It's one of those great variety weekends of fall, with two original properties, huge names, Hollywood royalty really, and gothic style. Of course, in usual fashion when we have these kinds of weekends, that's not what's going to be leading the way at the box office.
Weekend Forecast for Ocrtober 16-18, 2015
By Reagen Sulewski
October 16, 2015
Instead, we've got an adaptation leading the way, because of course we do, although in fairness this is at least a somewhat different take on how to adapt a property. Goosebumps takes the series of scary-but-not-scary young adult horror novels and decides that while each one of them is too slight to make a movie on its own, maybe all of them together make a film? It's something I have to credit, as it could have been very tempting to go all “extended universe” on these and try working six or seven non-notable films into the mix. Here, we have one film with a bit of a hook (and hey, you can still do a sequel if you really wanted to).
Jack Back stars as R.L. Stine, the author behind the approximately seven zillion Goosebumps books, which mostly take on classic horror monsters or urban legends about things that go bump in the night. It's a classic rite of passage of childhood on par with the Choose Your Own Adventure books. In the film, Black has written all these stories in order to keep the very real horrors captive within the pages of a secret library. On a Halloween night, a group of precocious pre-teens (they are just the *worst*) stumble upon this collection and set it loose, leading to all sorts of PG-level mayhem.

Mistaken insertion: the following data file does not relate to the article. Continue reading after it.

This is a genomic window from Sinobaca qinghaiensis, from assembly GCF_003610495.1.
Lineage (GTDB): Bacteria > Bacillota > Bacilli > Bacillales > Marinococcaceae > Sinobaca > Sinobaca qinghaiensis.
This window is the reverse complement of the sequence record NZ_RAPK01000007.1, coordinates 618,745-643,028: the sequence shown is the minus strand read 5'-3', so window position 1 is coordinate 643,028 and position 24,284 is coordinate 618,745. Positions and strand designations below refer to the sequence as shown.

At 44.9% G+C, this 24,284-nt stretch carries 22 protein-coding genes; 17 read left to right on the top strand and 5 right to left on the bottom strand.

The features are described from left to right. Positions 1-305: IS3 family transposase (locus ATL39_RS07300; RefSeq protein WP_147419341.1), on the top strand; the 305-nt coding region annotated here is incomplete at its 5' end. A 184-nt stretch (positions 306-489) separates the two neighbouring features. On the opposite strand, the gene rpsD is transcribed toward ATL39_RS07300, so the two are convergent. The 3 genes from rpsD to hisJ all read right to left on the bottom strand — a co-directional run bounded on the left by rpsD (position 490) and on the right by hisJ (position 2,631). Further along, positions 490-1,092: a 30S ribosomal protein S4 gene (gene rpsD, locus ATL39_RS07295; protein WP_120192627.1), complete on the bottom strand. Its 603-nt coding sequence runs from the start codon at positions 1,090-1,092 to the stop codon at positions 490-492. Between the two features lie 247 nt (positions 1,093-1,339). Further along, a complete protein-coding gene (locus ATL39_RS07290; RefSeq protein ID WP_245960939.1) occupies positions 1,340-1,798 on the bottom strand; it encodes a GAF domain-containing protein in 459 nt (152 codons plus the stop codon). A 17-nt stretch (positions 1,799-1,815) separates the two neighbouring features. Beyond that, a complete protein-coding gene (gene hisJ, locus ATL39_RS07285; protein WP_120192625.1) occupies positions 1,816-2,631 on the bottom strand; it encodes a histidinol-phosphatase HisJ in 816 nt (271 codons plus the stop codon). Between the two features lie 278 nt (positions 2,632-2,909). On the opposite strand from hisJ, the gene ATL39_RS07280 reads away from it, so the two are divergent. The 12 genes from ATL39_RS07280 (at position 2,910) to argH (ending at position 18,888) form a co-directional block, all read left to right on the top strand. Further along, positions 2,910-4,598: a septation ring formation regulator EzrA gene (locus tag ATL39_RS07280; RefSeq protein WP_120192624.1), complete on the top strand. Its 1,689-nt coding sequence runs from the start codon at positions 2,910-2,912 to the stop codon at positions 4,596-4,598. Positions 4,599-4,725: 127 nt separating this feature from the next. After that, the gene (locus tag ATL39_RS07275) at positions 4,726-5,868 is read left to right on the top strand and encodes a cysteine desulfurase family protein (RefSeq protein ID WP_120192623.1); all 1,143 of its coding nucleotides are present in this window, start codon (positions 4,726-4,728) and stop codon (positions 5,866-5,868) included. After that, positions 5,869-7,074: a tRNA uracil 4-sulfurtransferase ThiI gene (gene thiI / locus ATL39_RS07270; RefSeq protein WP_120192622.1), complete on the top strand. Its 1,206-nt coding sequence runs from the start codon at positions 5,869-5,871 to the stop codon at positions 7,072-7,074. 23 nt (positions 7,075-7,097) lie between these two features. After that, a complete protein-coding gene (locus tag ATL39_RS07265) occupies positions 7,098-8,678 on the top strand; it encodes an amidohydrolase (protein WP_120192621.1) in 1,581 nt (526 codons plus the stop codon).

Essentially, it's a film about horror films, or at least the tween version of horror films, and filled up with just enough action-adventure to bring to mind things like the Goonies and Monster Squad. Black appears to be in a barely restrained manic mode, which is a good fit for him, and playing off his typical Carrey-esque manner. It's actually been four full years since Black has been anything that's received a major release, so it's tough to judge how relevant he is these days. The Kung Fu Panda films really don't count, even kid-targeted as they are. A new Shrek movie would do really well, but that hardly makes Mike Meyers a live-action draw. However, the particular choice of actor here makes a wacky kind of sense, and the film looks both accessible enough and interesting enough to capitalize on the huge name recognition of the series. I'd be looking for a little below the typical YA adventure numbers here, with about $24 million for topicality.